This will facilitate sharing of the correct information on the desired intentions of the basin states and compromises sought for the sustainability of the ecosystems in the downstream of the Cubango-Okavango river Basin, states the position paper.

ORI as a key stakeholder with scientific information says it is positioned to provide scientific advice and guidance to decision-makers on the potential impacts of both exploration and development and operation activities.

It also recommends that while the impacts might be minimal at the exploration stage, environmental impacts during the development and extraction process are significant.

Findings also state that the SADC Protocol places a mandatory duty to make a notification of planned measures undertaken in any riparian state in cases where such measures hold the potential to cause ‘significant adverse effects.’

It further states that where the planned development is trivial and not expected to cause any significant harm, the development state is not under duty to notify other riparian states.

Given that the drilling in the Kavango Region in Nambia is merely for exploratory purpose and the possibility of harm is minor, it is therefore not surprising that the Namibian government did not inform Botswana.

However, should it be found that the oil can be profitably or economically exploited, the Namibian government would be under a duty to notify both Angola and Botswana.

The institution further states that to ensure sustainable development in the Okavango Delta the following in the context of exploration for and potential development of hydrocarbon deposits within the Cubango-Okavango River Basin, it must be considered that the Okavango Delta is a World Heritage Site listed in 2014 by UNESCO and one of the binding requirements of the listing is the non-permissible commercial mining of any mineral, gas or oil within the World Heritage Site.

It states that the Okavango Delta is also a RAMSAR site in which mining is not allowed.

Should the exploration for minerals, oil and gas be allowed, there is a high chance that a mineral, oil or gas may be found given that the Delta is sitting on karoo sediments and shale rocks which in other parts of the world have been found to be sources of oil and gas deposits. Should oil or gas be discovered, there will be a strong socio-economic pressure to mine oil or gas and create jobs for the masses.

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Pakmaya yeast penetrates local market

30th March 2021
Pakmaya Africa Sales Manager: Cem Perdar

Manufactured in Turkey, Pakmaya Instant Dry Yeast can be used in the production of various fermented products, as it is suited for both traditional and industrial baking processes. All kinds of breads, buns and fermented pastry products are typical examples of applications.

Pakmaya Africa Sales Manager Cem Perdar says Pakmaya has 4 plants in across the world, further indicating that all of the plants have the highest standards of quality certificates and approvals. Regarding raw material, molasses is the main ingredient for yeast. Concerning production activities, yeast manufacturing requires high know-how and capability. Pakmaya has all those capabilities and aspects more than 45 years.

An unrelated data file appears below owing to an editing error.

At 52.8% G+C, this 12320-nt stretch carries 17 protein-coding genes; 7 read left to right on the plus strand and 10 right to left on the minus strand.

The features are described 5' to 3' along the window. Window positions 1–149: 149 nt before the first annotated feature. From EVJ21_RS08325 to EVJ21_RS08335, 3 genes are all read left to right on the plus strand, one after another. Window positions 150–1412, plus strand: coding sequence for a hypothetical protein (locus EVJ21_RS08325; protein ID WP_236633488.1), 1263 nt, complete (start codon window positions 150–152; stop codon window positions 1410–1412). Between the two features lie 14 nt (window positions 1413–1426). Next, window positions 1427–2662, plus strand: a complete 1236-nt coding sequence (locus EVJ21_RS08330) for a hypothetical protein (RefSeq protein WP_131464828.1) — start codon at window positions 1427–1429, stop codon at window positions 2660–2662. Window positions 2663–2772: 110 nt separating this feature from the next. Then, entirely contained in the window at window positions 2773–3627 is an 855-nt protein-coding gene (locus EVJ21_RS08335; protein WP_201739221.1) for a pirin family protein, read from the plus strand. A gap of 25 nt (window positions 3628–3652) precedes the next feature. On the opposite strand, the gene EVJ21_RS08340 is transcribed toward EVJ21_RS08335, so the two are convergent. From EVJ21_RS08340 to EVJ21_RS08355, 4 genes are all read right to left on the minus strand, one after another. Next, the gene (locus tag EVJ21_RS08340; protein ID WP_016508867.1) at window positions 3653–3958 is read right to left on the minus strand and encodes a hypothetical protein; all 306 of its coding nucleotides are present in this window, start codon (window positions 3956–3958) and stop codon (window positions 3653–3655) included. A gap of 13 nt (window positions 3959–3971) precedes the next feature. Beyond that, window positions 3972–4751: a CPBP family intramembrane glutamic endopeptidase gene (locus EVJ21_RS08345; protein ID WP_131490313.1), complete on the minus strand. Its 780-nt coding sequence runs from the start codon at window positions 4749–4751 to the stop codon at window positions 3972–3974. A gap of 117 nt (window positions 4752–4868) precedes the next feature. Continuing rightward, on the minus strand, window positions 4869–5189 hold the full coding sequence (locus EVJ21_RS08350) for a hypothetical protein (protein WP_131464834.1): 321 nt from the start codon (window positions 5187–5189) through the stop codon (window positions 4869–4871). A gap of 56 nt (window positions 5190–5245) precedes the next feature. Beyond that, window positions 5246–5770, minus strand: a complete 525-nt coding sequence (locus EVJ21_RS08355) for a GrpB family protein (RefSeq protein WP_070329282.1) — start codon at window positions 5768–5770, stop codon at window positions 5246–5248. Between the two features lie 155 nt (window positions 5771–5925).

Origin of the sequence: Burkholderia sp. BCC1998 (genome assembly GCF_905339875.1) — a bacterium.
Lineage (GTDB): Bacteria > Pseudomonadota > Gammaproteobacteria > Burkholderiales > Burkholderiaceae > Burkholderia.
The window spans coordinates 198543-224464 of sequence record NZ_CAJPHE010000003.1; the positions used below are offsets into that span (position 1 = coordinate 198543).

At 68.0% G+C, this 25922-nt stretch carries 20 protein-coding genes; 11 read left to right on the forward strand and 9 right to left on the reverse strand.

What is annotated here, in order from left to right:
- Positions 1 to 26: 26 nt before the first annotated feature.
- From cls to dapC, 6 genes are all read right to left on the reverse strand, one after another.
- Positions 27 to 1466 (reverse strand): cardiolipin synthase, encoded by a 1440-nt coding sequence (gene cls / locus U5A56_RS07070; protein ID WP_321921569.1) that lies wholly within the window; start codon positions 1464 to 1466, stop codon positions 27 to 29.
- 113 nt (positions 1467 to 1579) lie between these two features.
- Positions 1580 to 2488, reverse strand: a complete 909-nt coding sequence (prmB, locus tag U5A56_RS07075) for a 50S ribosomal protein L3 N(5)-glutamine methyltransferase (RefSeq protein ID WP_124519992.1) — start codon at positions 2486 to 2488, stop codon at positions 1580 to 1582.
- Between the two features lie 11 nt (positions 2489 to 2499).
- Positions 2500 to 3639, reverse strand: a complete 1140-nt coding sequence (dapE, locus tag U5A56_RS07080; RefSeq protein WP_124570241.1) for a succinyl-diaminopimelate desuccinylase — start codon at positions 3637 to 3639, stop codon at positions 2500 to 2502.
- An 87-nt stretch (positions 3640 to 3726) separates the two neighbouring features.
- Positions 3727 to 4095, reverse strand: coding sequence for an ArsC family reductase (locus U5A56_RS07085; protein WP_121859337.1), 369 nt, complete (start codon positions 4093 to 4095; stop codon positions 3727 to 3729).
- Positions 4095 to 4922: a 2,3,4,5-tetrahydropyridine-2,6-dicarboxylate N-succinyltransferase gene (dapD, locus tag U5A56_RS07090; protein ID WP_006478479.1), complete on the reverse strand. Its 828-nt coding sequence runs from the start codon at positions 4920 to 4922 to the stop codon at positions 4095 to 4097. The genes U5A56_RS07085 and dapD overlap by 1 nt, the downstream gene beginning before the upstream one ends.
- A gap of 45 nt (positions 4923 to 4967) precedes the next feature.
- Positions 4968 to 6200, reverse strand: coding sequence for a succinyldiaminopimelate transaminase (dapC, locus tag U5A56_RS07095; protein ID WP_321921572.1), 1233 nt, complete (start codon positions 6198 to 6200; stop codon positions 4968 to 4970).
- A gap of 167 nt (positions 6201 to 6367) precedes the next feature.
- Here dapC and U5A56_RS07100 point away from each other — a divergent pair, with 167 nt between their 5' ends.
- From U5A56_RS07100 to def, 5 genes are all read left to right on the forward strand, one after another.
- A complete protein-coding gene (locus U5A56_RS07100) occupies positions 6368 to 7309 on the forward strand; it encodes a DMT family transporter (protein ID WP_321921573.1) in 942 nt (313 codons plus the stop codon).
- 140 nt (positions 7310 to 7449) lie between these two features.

According to Perdar, Pakmaya has been existent in African markets since 30 years. From South to North, Central to East and West, a consumer can find Pakmaya in nearly every part of Africa continent.

“With its high quality, rich product selection and good service, our brand has become the favorite yeast of many Africans. On the other hand, our distributors in African countries are working very hardly and loyally in order to promote our products in their markets. After some time, we are becoming like families with our exclusive distributors in Africa and this enables both parts to work harder and keeps our product sustainable in market,” he said in an interview this week.

The yeast manufacturing giant made its way to Botswana market. The company has been smoothly working with Kamoso Distribution, a local distribution company. Perdar told BusinessPost that two entities have been working hard to earn is market locally.

“At the moment we have a good market share with them in Botswana market. I’m sure during 2021 long, we will be increasing our sales and market position. Soon we are going to start a marketing campaign in Botswana, so that means Batswana will see and recognize Pakmaya more and more. Pakmaya wants to be the best friend of bakers in bakeries and ladies at homes in Botswana.”

As per global COVID-19 regulations to curb the spread of the COVID-19, Botswana just like other country closed borders. Providentially, the restrictions did not affect the company destructively.

Perdar says “Kamoso Africa is a very important and strong partner in Botswana territory. With Kamoso’s hard work and strict measurements, we have done a very good job. So as Pakmaya, we have not suffered any distribution problem. Our partner is doing the needful at the reaching our products to end users.”

He further said “We are doing well in Botswana market and hoping to make much more. Our aim is to enter every single corner in Botswana territory. With our new marketing campaigns, we are planning to be the most preferred yeast in Botswana market.”